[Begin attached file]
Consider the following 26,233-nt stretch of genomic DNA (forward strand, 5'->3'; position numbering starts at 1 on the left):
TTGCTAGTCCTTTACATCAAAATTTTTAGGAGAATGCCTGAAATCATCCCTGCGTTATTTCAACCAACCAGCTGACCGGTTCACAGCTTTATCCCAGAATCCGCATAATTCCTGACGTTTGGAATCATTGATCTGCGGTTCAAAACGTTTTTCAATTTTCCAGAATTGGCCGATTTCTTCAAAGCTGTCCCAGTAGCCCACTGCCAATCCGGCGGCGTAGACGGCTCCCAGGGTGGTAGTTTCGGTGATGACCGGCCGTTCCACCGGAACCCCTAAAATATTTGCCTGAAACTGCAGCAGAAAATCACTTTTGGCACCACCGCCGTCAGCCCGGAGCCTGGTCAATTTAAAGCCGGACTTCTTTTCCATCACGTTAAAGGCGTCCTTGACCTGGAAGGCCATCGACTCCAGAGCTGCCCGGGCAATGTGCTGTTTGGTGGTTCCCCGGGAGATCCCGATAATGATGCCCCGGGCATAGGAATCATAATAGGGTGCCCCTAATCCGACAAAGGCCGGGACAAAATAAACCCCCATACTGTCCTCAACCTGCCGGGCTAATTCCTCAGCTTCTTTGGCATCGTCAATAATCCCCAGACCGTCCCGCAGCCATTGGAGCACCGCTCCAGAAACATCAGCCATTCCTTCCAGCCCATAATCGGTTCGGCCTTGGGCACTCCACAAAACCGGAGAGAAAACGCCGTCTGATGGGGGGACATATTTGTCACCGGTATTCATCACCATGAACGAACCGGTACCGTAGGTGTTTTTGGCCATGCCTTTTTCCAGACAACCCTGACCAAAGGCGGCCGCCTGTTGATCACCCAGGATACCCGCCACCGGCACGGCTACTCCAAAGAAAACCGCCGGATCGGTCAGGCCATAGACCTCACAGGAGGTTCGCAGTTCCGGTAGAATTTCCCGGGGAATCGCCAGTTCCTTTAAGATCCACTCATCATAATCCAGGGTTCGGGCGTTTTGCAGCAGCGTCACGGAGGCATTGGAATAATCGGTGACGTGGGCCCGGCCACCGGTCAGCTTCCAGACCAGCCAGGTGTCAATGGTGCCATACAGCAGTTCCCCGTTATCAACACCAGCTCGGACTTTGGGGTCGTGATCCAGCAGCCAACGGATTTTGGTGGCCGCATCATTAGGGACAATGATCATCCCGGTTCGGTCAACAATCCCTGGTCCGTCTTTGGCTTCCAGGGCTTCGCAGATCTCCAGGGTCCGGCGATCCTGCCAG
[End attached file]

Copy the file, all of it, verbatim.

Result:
Consider the following 26,233-nt stretch of genomic DNA (forward strand, 5'->3'; position numbering starts at 1 on the left):
TTGCTAGTCCTTTACATCAAAATTTTTAGGAGAATGCCTGAAATCATCCCTGCGTTATTTCAACCAACCAGCTGACCGGTTCACAGCTTTATCCCAGAATCCGCATAATTCCTGACGTTTGGAATCATTGATCTGCGGTTCAAAACGTTTTTCAATTTTCCAGAATTGGCCGATTTCTTCAAAGCTGTCCCAGTAGCCCACTGCCAATCCGGCGGCGTAGACGGCTCCCAGGGTGGTAGTTTCGGTGATGACCGGCCGTTCCACCGGAACCCCTAAAATATTTGCCTGAAACTGCAGCAGAAAATCACTTTTGGCACCACCGCCGTCAGCCCGGAGCCTGGTCAATTTAAAGCCGGACTTCTTTTCCATCACGTTAAAGGCGTCCTTGACCTGGAAGGCCATCGACTCCAGAGCTGCCCGGGCAATGTGCTGTTTGGTGGTTCCCCGGGAGATCCCGATAATGATGCCCCGGGCATAGGAATCATAATAGGGTGCCCCTAATCCGACAAAGGCCGGGACAAAATAAACCCCCATACTGTCCTCAACCTGCCGGGCTAATTCCTCAGCTTCTTTGGCATCGTCAATAATCCCCAGACCGTCCCGCAGCCATTGGAGCACCGCTCCAGAAACATCAGCCATTCCTTCCAGCCCATAATCGGTTCGGCCTTGGGCACTCCACAAAACCGGAGAGAAAACGCCGTCTGATGGGGGGACATATTTGTCACCGGTATTCATCACCATGAACGAACCGGTACCGTAGGTGTTTTTGGCCATGCCTTTTTCCAGACAACCCTGACCAAAGGCGGCCGCCTGTTGATCACCCAGGATACCCGCCACCGGCACGGCTACTCCAAAGAAAACCGCCGGATCGGTCAGGCCATAGACCTCACAGGAGGTTCGCAGTTCCGGTAGAATTTCCCGGGGAATCGCCAGTTCCTTTAAGATCCACTCATCATAATCCAGGGTTCGGGCGTTTTGCAGCAGCGTCACGGAGGCATTGGAATAATCGGTGACGTGGGCCCGGCCACCGGTCAGCTTCCAGACCAGCCAGGTGTCAATGGTGCCATACAGCAGTTCCCCGTTATCAACACCAGCTCGGACTTTGGGGTCGTGATCCAGCAGCCAACGGATTTTGGTGGCCGCATCATTAGGGACAATGATCATCCCGGTTCGGTCAACAATCCCTGGTCCGTCTTTGGCTTCCAGGGCTTCGCAGATCTCCAGGGTCCGGCGATCCTGCCAG